“I hate to do it, boy, but I just got no other choice. Here, this here money is for your front pocket and the rest is for the money belt I give you.”

Decker reached into the threadbare right rear pocket of his ancient jeans and drew out an old, faded, scarred wallet—the kind truckers carry; long, with a chain attached—and opened it. He pulled out a twenty-dollar bill and a thick, wrinkled envelope. He stuffed the bill in the left front pocket of Clamber’s faded jeans and handed the boy the envelope, which contained the remaining four hundred and seventy-one dollars.

Clamber stood holding the envelope, his head cocked slightly and his confused eyes searching for something to explain this odd interchange. He stared at his father. Decker stared back for several seconds, as if waiting for a reaction. When there was none, he continued.

“Come on, boy, put the rest of the money in the money belt before anybody sees you got it.”

“You’re gonna leave me here?”

“I told you, boy, I just can’t take care of you no more. I want you to find some nice family to look after you. Somebody don’t know me or my history.”

Now, if you or I were in that kid’s shoes, we would have started bawling our eyes out. But Clamber Scoggins, his bewildered gaze morphing into a look of acknowledgement, remained fixed on the man. His eyes betrayed no emotion; but if a boy’s vacant eyes could tell a story, his told that he understood and accepted what his father said.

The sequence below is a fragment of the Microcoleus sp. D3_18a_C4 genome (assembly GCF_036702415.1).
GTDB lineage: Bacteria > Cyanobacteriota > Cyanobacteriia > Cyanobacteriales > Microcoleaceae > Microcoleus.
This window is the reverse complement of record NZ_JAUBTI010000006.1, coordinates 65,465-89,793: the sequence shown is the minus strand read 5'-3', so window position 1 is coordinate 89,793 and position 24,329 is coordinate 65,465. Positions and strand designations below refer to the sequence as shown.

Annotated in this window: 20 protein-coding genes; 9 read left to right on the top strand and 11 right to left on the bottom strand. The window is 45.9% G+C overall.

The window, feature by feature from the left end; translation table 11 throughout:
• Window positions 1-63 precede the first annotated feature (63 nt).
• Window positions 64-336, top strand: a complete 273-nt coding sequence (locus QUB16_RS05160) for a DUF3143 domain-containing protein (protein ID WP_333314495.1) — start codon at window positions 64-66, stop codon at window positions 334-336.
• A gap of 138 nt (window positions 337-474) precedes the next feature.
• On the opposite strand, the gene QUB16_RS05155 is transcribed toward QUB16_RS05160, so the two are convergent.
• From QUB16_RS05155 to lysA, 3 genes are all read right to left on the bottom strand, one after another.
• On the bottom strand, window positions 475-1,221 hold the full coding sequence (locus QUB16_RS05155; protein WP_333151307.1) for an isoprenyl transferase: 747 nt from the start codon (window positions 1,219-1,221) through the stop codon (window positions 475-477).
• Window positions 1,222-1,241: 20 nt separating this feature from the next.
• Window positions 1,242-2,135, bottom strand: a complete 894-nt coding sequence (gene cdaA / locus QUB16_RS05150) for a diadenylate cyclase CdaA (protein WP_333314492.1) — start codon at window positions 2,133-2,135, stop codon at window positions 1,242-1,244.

“All right, then. I guess I better start looking for a place to be.”

With that, the boy turned and walked inside the convenience store. His father climbed into the cab of a chalky grey 1993 Ford F-150 pickup that once had been blue, now coated with dull orange dust, and drove off in the direction of Mount Pleasant.

Clamber turned and stared out the dirty window until his father’s truck disappeared from view.

“This the place to catch the bus?”

The clerk behind the counter, a thick and heavily-pimpled girl of no more than seventeen looked at him with dim beige eyes. “Yeah.”

“You got a schedule sayin’ what times the bus comes and where it goes?”

“Yeah. Look behind you on the wall.”

Clamber turned around and saw the bus schedule. His options were limited; the end of the line for the TRAX bus service appeared to be either Paris or Mount Pleasant.

“I’ll take a ticket to Paris on the 12:25 bus. It gonna be on time?”

“It usually is. You’ll know soon enough. Should be here in about thirty minutes. That’s three dollars.”

Clamber fished the twenty dollar bill from his jeans pocket and handed it to the clerk.

“Here’s your ticket and seventeen dollars in change. Anything else.”


Clamber went back outside and leaned against the building. Forty minutes later, a transportation van, not a large bus like Clamber expected, arrived. After sorting through his confusion over whether this was his ride, he climbed inside and headed toward Paris. Clamber’s brief midday visit to Bogata that day was his last one as a poor boy, but not his last one as a foundling.



About John Swinburn

"Love not what you are but what you may become."― Miguel de Cervantes
This entry was posted in Fiction, Writing. Bookmark the permalink.

One Response to Bogata

  1. phil2bin says:

    Has promise, a healthy springboard.

I wish you would tell me what you think about this post...

This site uses Akismet to reduce spam. Learn how your comment data is processed.